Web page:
Sunday morning coming down

Writing about Hillary Clinton “behind closed doors” yesterday reminded me, of course, of the fabulous Charlie Rich (as one of his albums called him). It seems like an opportune moment to recall him and acquaint you with a few of his songs with which you might not be familiar.

As a presenter at the Country Music Association awards in 1975, at the height of his career, Charlie Rich committed a drunken act of music criticism. When he opened the envelope to announce the winner of the Entertainer of the Year award — the award he himself had won the previous year — he found the name of Johh Denver. After announcing the winner (“my good friend John Denver”), Rich set the certificate naming him on fire. In terms of commercial appeal, Rich’s career never quite regained its footing. (Last year Andrew Kirell presented a differing interpretation of this incident.)

Rich’s career extended back to Sam Phillips’s Sun Records, where he was signed in 1958 as a session musician. Phillips is the legendary Memphis studio owner and producer who signed Elvis Presley, Jerry Lee Lewis, Johnny Cash, Roy Orbison, and Carl Perkins. I can’t think of anyone who has had a better ear for great American pop music than Phillips. His assessment should count for something in this context: “I don’t think I ever recorded anyone who was better as a singer, writer, and player than Charlie Rich.”

Rich was born in 1932 in eastern Arkansas near Memphis. He grew up on a farm there in a musical family and learned to play blues piano from a black sharecropper named C.J. Allen. In Arkansas he fell in love with Margaret Ann Greene, an attractive neighbor who shared his passion for music in general and jazz in particular. Rich tried college briefly, enlisted in the Air Force, and was married to Margaret Ann while serving in Oklahoma. There they began performing professionally together in a group called the Velvetones. After his Air Force service Rich returned to Arkansas and tried farming while his wife helped him pursue his musical interests. By 1958 he was working for Sun and recording with Sun artists including Lewis and Cash.

In 1960 he had his first hit, an Elvis rockabilly knock-off called “Lonely Weekends.” His follow-up recordings with Sun failed to generate any interest. His own “Who Will the Next Fool Be” (below) comes from the Sun years; country wasn’t ready for him yet but you can hear what it was missing.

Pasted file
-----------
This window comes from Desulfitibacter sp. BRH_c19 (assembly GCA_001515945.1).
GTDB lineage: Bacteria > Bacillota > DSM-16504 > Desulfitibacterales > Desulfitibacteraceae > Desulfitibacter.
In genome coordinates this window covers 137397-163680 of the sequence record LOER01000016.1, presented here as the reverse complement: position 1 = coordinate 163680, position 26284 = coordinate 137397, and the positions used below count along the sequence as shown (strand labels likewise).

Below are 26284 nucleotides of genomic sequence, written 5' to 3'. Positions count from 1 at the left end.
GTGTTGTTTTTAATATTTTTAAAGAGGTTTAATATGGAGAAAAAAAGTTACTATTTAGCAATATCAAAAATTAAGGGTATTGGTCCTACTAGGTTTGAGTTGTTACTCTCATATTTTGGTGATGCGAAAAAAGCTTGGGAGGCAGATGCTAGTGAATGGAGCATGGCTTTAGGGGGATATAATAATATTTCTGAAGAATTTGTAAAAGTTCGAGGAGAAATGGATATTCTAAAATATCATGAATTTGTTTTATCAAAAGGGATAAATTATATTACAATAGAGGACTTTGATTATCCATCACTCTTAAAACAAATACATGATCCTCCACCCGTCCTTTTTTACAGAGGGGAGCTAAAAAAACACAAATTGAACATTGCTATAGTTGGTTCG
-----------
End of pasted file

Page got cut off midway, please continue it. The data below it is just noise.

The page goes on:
In 1964 he left Sun and recorded with sporadic success on a succession of labels until he was signed by Epic Records on the recommendation of producer Billy Sherrill, who knew Rich from working with him at Sun. All of Rich’s recordings evidence his love for country, blues, gospel, jazz, and soul music. Like Elvis and Ray Charles, he loved great songs of all kinds, whatever the source. In Rich’s case, however, the genre-bending had hindered his career. Sherrill more narrowly fashioned Rich as a smooth country ballad singer, surrounded him with Sherrill’s gooey “countrypolitan” sound, and launched Rich to the heights of his career with the 1973 worldwide number one crossover hit “Behind Closed Doors.”

Ray Charles happened to be the presenter when Rich won the Favorite Country Artist award at the 1975 American Music Awards. In his brief remarks accepting the award, Rich acknowledged his debt to Charles: “Ladies and gentlemen, I don’t know exactly what to say. This man changed country music to where I could sing it. Thank God he presented me with this award.”

If you know Rich only from his smash hits of these years, you don’t really know him. Margaret Ann wrote one of his best non-smash songs of this period — the starkly autobiographical “Life’s Little Ups and Downs” (below). Throughout his career he brought his incredibly expressive voice to great songs such as “Set Me Free,” “Don’t Put No Headstone on My Grave,” “Feel Like Going Home,” “Sittin’ and Thinkin’,” and “Peace on You.” Let’s take a listen to “Life’s Little Ups and Downs,” written, as I say, for him by his wife. The production dates it, but I think it’s fair to say that this song stands the test of time.

Elvis biographer Peter Guralnick is the essential chronicler of Rich’s career. With Rich’s cooperation Guralnick wrote painfully honest profiles of Rich in each of his first two collections of music profiles, Feel Like Going Home and Lost Highway.

Guralnick must have had a special bond with Rich; in 1992 Guralnick enticed him out of semi-retirement to record Pictures & Paintings, his last album and a beautiful recap of his career. (The place to begin is the lovingly compiled 1997 two-disc retrospective Feel Like Going Home: The Essential Charlie Rich.)

The demo of his own “Feel Like Going Home” (below) comes from Guralnick’s compilation. As Rich accompanies himself alone on the piano, you can really hear the depth of his artistry.